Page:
Bipolar Disorder and Famous People

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/ published 6 months ago

Bipolar Disorder and Famous People

There are two common subtypes of bipolar disorder, bipolar I and bipolar II. There are other subtypes but these two are the most common

Bipolar disorder is also known as manic depression. It can affect men and women equally. There are almost 6 million adult Americans diagnosed with the condition. The most famous might be Demi Lovato, who is living a perfectly normal life with the diagnosis. She has become the poster child for awareness of living with bipolar disorder.

There are two common subtypes of bipolar disorder, bipolar I and bipolar II. There are other subtypes but these two are the most common. Here are some famous artists and people with bipolar disorder. You can say some of the names on this list benefited from the condition, and learned how to use it to their own advantage.

Ludwig Van Beethoven

The composer died of liver failure. But that might be because he was self-medicating his many health conditions with alcohol for decades. Many scientists and historians nowadays say he probably suffered from bipolar disorder. Sadly, there were no known medications at the time. His fits of mania were well-known in his inner circle.


When he was in the high notes, he could compose numerous works at once. Many of his most famous works were written in those periods. But when he was in the lows, he contemplated suicide.

Carrie Fisher

She is one of the most celebrated actress of our time. Her portrayal of Princess Leia in the original Star Wars trilogy is iconic. It turned into a pop-culture icon. Due to her childhood, she struggled with drug and alcohol abuse. In her early 20s, she was told she was hypomanic.

While she didn’t believe her doctor, over time, she came to terms with the condition. It even helped her became a bestselling author.



Winston Churchill

Churchill was one of the greatest leaders. He was dealing with international strife and his own mental struggles. In his 30s, he told his friends that he was hounded by a black dog of depression.

This black dog would follow him for the rest of his life. And while he was personable in his mild manic phases, his mood could change quickly.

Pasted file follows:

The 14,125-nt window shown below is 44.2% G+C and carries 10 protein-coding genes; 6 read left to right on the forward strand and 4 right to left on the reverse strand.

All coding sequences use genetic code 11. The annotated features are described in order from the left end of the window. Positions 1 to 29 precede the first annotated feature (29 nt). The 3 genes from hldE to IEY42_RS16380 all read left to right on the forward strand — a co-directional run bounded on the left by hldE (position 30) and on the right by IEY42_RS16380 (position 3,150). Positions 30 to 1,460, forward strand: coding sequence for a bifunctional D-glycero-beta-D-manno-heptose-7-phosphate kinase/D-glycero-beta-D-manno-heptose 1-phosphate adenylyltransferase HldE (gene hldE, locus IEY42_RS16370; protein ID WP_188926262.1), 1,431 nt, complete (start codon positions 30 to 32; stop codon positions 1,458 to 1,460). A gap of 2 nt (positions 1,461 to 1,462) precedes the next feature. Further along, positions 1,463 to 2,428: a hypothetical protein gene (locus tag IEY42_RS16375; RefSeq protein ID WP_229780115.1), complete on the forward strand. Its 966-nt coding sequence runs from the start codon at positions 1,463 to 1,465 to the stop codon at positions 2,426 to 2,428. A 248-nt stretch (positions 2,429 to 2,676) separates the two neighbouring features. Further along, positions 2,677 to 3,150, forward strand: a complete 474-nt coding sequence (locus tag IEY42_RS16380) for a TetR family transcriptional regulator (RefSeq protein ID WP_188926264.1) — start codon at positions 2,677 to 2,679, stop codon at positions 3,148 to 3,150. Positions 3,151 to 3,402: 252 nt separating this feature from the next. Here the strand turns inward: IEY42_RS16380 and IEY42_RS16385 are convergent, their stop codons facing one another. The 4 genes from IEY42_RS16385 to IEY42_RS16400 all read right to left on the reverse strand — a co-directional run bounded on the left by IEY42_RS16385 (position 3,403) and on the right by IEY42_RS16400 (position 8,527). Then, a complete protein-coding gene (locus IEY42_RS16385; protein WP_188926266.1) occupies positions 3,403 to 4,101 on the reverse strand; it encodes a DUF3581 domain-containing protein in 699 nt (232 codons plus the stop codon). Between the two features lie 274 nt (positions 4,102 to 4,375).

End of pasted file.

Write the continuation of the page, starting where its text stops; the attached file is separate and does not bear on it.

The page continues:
The good news is that during periods of high mania he stayed up all night and wrote. He produced 43 books on top of his political duties.

Isaak Newton

One of the greatest scientists of all time suffered from many conditions. Some say he suffered from bipolar disorder, autism, and schizophrenia.

He had huge ups and downs in his mood, indicating he suffered from bipolar disorder. He also had psychotic tendencies. Because of his inability to connect with people, some historians say he suffered from autism. But he also had tendency to write letters filled with mad delusions, which is a sign of schizophrenia.

The good news is that neither of these conditions stopped him from explaining gravity and building telescopes.

Sinead O’Connor

The Irish singer made headlines in the 1980s and 1990s with her songs and rebellious attitude. But in her 20s, she suffered from depression. Her episodes became worse and worse with time, including suicidal thoughts. She was diagnosed with bipolar disorder at the age of 37. She talked openly about the condition often in her later interviews. Sadly, the condition eventually took her life.

Vincent Van Gogh

The legendary artist is responsible for some of the best-known works in the world of art. One of those is The Starry Night.


But he is often remembered for his eccentric and moody personality. Some historians say he suffered from epilepsy. Others, claim he had bipolar disorder. Other medical conditions related with Van Gogh include depression and psychotic attacks. There are clearly bipolar aspects to his history. And he followed the episodes of depression with high energy periods and enthusiasm when he was most productive.

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